When you hear, “Don’t fix what isn’t broken”, you probably think of some iconic luddite from Hollywood; someone who is unwilling to acknowledge or unable to see the fault in the system and has no desire to address it. Unfortunately, sometimes this describes our clients–not every client and not every time–but many of you can probably name at least one project within the last year.

This post is all about why you shouldn’t actually try to fix the things that are broken.

But before I get started, I want to highlight a few exceptions:

  • If you are building something new or for the first time
  • If the client starts the project by asking you to perform a heuristic audit, UX evaluation, or to address the user’s experience
  • If the client has a history of responding well to change
  • If you have a phenomenal rapport with the client and they will listen to your recommendations

If you are working within one of these scenarios, then it’s much easier to sell the research and activities you need in order to create successful experiences and there may be large portions of this post that do not apply.

For the rest of us…
Imagine, a client approaches you with a simple redesign, a product integration, or an update to some smaller aspect of the product. In these cases, the client has an existing product and they also have a clear “ask”; and most of the time that ask does not include a UX overhaul. But we can’t help ourselves, as soon as we start looking under the hood, we begin to make a list of things that need to change to improve the user experience.

The Minefield

I won’t say you should never try to fix the experience, but what I’m saying is that you should be aware you’re entering a minefield. When the client has a specific ask and it doesn’t include UX by default, trying to address the user’s experience in the project can often lead to failure. Why? Because existing products have product managers and stakeholders and the longer these people have been involved in the product, the more entrenched their views on that product will be. Unless you are intimately familiar with the political landscape, you’re going to need to find a win elsewhere.

The Scenario

A B2B client has asked you to integrate two Enterprise Resource Planning applications with a Customer Relationship Management application. At the moment, all three of these exist as entirely separate products: they were built at different times, with different code bases, and serve entirely different purposes.

During Discovery, you immediately uncover bad interactions, confusing experiences, and ways that you could improve the product. For example:

  • There are over 30 distinct user roles with different permission sets
  • The user flow required to complete many transactions is unnecessarily long and arduous
  • Related sets of information are located in opposing sections of the application and cannot be viewed at the same time

Naturally, you recognize that merging these systems exactly as they are will only compound the user’s problem. So, you begin testing the waters with questions like, “What kind of feedback have you gotten from your users?” and, to your surprise, they respond, “Our users love this! They think it’s really easy to use!”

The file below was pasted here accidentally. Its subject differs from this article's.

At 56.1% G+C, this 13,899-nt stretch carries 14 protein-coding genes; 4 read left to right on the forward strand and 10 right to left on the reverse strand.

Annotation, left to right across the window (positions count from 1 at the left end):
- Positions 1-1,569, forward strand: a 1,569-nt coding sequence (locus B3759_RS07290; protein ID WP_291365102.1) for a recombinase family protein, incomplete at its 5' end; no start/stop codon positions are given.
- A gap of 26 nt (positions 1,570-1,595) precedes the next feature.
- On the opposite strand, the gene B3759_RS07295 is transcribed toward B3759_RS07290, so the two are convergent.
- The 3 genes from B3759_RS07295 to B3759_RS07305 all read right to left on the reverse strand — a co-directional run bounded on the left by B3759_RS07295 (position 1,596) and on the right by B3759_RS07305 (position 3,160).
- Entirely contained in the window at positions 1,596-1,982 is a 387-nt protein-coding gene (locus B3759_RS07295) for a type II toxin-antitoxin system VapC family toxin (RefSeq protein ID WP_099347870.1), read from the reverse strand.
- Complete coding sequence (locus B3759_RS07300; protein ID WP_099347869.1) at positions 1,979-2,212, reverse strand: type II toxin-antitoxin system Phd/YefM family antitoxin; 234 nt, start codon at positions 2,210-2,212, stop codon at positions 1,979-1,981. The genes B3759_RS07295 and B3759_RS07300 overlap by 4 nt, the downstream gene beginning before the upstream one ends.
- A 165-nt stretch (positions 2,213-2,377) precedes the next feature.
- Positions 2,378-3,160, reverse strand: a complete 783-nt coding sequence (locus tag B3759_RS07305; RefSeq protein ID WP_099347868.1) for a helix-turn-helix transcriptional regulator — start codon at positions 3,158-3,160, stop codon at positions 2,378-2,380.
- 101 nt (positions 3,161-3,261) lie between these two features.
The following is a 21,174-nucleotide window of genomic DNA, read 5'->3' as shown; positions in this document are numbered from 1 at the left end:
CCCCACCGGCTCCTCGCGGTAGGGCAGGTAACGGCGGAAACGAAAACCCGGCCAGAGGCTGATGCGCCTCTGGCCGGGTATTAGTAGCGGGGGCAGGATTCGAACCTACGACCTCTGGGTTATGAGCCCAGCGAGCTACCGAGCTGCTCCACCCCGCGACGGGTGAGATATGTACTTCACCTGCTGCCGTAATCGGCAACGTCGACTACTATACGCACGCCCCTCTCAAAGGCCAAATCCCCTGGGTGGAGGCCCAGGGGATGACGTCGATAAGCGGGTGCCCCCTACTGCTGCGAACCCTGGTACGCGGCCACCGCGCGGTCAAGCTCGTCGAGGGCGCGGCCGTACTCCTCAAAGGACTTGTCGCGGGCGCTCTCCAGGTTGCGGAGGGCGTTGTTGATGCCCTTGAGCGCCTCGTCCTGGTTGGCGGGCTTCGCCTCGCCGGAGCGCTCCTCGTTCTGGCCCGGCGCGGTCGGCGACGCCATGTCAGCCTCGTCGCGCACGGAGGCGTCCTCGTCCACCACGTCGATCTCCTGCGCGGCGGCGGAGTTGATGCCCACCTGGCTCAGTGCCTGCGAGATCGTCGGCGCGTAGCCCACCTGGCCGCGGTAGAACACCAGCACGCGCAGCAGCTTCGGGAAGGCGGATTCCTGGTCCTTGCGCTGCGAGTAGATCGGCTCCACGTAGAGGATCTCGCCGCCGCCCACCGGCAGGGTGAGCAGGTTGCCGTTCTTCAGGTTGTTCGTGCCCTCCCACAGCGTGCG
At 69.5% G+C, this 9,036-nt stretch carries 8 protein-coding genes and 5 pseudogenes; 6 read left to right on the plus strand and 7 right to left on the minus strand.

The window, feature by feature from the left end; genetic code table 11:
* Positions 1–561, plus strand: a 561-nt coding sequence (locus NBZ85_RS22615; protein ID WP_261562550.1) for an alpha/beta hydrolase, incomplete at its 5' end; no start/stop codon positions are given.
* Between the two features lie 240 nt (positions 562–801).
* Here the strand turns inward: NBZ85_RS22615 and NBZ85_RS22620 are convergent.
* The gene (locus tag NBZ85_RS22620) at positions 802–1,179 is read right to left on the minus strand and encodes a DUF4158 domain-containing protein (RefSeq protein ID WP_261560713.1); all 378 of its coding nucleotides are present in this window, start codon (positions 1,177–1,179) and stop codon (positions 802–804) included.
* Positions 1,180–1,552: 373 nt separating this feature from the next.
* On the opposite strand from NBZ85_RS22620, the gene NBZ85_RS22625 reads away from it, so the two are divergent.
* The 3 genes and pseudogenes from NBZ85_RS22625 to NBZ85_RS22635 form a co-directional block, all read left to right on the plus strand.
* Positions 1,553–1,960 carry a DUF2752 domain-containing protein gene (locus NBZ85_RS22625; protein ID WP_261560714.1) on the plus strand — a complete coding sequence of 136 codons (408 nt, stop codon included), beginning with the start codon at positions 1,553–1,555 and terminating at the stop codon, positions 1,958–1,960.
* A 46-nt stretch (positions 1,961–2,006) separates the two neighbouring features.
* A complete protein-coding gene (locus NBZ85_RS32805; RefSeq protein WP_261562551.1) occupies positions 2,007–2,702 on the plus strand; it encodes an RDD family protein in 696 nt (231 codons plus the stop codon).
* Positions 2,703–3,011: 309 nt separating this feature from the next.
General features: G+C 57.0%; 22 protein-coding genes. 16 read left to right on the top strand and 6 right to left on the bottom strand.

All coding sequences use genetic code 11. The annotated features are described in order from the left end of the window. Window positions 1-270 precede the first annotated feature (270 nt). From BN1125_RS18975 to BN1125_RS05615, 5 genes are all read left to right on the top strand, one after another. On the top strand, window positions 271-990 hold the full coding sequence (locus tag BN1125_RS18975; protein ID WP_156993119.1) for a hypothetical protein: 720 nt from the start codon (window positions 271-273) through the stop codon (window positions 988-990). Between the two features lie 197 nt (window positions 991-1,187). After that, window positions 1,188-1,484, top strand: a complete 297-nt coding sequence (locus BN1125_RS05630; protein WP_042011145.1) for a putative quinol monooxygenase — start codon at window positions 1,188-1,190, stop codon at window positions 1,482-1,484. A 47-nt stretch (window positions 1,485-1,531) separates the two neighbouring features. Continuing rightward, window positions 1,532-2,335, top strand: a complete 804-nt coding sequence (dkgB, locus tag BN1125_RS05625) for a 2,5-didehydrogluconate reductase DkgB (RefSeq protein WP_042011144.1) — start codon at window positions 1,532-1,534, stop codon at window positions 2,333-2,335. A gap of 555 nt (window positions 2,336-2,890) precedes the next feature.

Don’t Fix What IS Broken

As much as it pains you, you shouldn’t try to fix any of the things you’ve just identified as problems. You’re going to have to resist the temptation. Why? Because the client doesn’t view them as problems and they do not believe that the user views them as problems either. That would be similar to being hired as a line cook at a restaurant and within your first week, you start telling the Head Chef about everything that’s wrong with his menu. He didn’t hire you to evaluate or make recommendations on his menu and he won’t respond well to you trying to tell him how to “improve” it.

I’m not saying you shouldn’t fix broken code or technology and, any time you are doing an integration, you’re going to have to fix at least some of the experiences/interactions in order to make the products work with each other.

But what I am saying is that you have to recognize where you can and cannot win. The client didn’t ask for you to perform a UX evaluation or to help them solve an experience problem, the client believes that users are happy with the product, and you probably don’t have your finger on the pulse of the client’s political landscape.

If you did decide to try to fix the user experience as part of this project, you will essentially be solving for a problem that does not exist–at least in their minds–and it will almost certainly end in one of two ways:

  • If you managed to stay under budget, then they are, at best, apathetic about what you’ve changed.
  • On the other hand, if you went over budget to solve a problem (that doesn’t exist for them), then the client is now upset with you for charging them more than you agreed; or you’ve just eaten your margin.

Neither of these are ideal. We need our clients to see the value in UX is (as a discipline) and what it can do for their products, users, and business.

How do you create a win?

If you want to be able to fix the broken experiences, you have to first win on the original ask. In our scenario above, the easiest win would probably be navigation. When integrating large, legacy systems into a single application, navigation is going to be a problem. Maybe you emancipate the front-end with a dashboard and create some really intuitive widget access to the underlying functions. If you do this well, then the disparity between the dashboard experience and the underlying experiences will be obvious and you will have earned the right to challenge the other problems you identified earlier.

Sometimes you won’t be given the opportunity to tell someone their baby is ugly until you’ve shown them how “beautiful” the experience could be somewhere else.